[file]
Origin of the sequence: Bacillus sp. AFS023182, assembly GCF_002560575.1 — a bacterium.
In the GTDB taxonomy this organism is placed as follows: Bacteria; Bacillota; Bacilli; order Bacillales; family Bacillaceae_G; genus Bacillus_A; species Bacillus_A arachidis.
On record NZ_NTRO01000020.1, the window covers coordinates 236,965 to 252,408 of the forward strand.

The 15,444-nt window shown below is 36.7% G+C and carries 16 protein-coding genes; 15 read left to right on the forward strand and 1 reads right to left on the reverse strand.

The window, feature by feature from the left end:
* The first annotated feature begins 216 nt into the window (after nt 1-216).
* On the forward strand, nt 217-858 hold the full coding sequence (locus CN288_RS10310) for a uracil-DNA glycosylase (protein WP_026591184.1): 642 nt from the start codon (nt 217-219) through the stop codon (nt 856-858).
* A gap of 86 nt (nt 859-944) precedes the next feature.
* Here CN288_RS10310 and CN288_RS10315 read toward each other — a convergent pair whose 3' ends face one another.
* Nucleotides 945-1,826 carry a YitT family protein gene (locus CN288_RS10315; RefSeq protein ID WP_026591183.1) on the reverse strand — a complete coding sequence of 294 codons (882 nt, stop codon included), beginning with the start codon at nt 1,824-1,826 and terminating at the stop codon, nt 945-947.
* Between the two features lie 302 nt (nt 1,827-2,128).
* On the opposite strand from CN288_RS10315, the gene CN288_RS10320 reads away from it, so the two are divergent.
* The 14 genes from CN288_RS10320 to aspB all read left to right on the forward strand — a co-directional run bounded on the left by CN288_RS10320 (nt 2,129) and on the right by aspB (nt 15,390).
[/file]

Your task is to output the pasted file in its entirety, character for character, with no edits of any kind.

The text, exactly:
Origin of the sequence: Bacillus sp. AFS023182, assembly GCF_002560575.1 — a bacterium.
In the GTDB taxonomy this organism is placed as follows: Bacteria; Bacillota; Bacilli; order Bacillales; family Bacillaceae_G; genus Bacillus_A; species Bacillus_A arachidis.
On record NZ_NTRO01000020.1, the window covers coordinates 236,965 to 252,408 of the forward strand.

The 15,444-nt window shown below is 36.7% G+C and carries 16 protein-coding genes; 15 read left to right on the forward strand and 1 reads right to left on the reverse strand.

The window, feature by feature from the left end:
* The first annotated feature begins 216 nt into the window (after nt 1-216).
* On the forward strand, nt 217-858 hold the full coding sequence (locus CN288_RS10310) for a uracil-DNA glycosylase (protein WP_026591184.1): 642 nt from the start codon (nt 217-219) through the stop codon (nt 856-858).
* A gap of 86 nt (nt 859-944) precedes the next feature.
* Here CN288_RS10310 and CN288_RS10315 read toward each other — a convergent pair whose 3' ends face one another.
* Nucleotides 945-1,826 carry a YitT family protein gene (locus CN288_RS10315; RefSeq protein ID WP_026591183.1) on the reverse strand — a complete coding sequence of 294 codons (882 nt, stop codon included), beginning with the start codon at nt 1,824-1,826 and terminating at the stop codon, nt 945-947.
* Between the two features lie 302 nt (nt 1,827-2,128).
* On the opposite strand from CN288_RS10315, the gene CN288_RS10320 reads away from it, so the two are divergent.
* The 14 genes from CN288_RS10320 to aspB all read left to right on the forward strand — a co-directional run bounded on the left by CN288_RS10320 (nt 2,129) and on the right by aspB (nt 15,390).